TOKYO (Reuters) - A visit on Friday by Russian Prime Minister Dmitry Medvedev to an island claimed by both Japan and Russia was extremely regrettable, Japan’s foreign ministry said, urging Moscow to take constructive steps to advance ties.
In his first visit since 2015, Medvedev travelled to one of four Russian-held islands off Japan’s northern region of Hokkaido, known as Iturup in Russian and Etorofu in Japanese, despite protests from Tokyo ahead of the visit.
Japan claims the islands, which it calls the Northern Territories. They were invaded by the then Soviet army in the waning days of World War Two.
Visits like Medvedev’s are incompatible with Japan’s position on the Northern Territories and hurt the feelings of its people, the Ministry of Foreign Affairs said in a statement.
“We strongly urge the Russian side to take constructive measures to further advance Japan-Russia relations, including the issue of the conclusion of the peace treaty,” it added.
Medvedev has visited the islands before, but this week’s trip could impede talks towards a peace treaty and joint economic activities there.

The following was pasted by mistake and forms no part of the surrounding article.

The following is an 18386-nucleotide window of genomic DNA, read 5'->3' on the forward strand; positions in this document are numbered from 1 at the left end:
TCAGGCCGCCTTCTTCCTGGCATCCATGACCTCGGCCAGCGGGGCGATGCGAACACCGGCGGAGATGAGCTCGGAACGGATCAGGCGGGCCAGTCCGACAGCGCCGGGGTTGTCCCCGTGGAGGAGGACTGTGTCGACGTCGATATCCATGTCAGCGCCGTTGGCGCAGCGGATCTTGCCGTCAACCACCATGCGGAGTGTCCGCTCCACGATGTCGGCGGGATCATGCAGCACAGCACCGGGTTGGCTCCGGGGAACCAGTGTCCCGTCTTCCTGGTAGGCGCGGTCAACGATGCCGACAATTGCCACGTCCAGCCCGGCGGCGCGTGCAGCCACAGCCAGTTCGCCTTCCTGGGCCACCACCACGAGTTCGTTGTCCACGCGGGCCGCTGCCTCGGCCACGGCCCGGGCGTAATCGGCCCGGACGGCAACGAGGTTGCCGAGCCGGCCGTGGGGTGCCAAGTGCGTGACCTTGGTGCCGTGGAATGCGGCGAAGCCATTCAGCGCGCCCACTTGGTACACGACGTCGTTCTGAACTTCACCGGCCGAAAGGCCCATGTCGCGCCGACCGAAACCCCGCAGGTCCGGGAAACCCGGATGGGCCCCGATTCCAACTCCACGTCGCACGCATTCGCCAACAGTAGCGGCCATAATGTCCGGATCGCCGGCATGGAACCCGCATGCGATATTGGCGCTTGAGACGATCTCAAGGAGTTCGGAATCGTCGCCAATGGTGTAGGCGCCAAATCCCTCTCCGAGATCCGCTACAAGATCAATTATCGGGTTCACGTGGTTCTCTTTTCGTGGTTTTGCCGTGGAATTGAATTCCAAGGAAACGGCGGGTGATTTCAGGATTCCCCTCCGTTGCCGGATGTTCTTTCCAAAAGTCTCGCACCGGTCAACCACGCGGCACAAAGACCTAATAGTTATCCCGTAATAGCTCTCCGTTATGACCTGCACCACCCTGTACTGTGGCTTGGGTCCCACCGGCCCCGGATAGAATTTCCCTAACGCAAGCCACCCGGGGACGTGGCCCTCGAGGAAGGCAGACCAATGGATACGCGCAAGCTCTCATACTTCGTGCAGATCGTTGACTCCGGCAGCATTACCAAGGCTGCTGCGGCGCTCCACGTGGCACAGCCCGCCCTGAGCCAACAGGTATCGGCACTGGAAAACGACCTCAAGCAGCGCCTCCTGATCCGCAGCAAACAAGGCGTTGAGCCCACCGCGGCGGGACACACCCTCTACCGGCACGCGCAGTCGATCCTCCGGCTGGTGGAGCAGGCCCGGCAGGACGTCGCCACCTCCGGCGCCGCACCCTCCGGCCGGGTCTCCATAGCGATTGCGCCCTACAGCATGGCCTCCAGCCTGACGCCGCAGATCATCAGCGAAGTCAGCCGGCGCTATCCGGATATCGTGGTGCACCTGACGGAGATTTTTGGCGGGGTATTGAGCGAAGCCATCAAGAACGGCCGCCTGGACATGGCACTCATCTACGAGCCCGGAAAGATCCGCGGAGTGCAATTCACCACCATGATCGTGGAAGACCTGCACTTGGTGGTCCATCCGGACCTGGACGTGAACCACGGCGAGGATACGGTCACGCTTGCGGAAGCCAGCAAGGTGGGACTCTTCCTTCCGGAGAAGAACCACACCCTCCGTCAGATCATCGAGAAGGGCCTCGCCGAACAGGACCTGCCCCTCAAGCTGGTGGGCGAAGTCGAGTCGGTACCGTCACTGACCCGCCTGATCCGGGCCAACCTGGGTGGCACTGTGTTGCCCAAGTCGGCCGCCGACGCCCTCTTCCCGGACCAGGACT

It comes barely a month after Russian President Vladimir Putin said the neighbours had moved towards establishing such activities.
Medvedev said he was unconcerned by Tokyo’s protest, however. “This is our land...What grounds could there be for our concern?” the RIA news agency quoted him as saying.
The territorial row over the island chain has prevented a formal peace treaty between the two countries.
At a conference in the Russian city of Vladivostok last September, Putin caught Japanese Prime Minister Shinzo Abe off-guard when he suggested signing a peace treaty by year-end “without any pre-conditions”.
Although Abe rejected that proposal, he vowed in January to push for a treaty at a meeting with Putin that month, but progress has proved elusive.
Putin and Abe met on the sidelines of G20 meetings in the western city of Osaka on June 29 and discussed the treaty as well as economic activities on the islands, which Russia calls the Southern Kuriles.
Senior officials and political leaders from both countries have since held talks to discuss ways to end the decades-old territorial dispute and conclude the treaty.
Reporting by Chris Gallagher and Elaine Lies; Additional reporting by Tom Balmforth in MOSCOW; Editing by Clarence Fernandez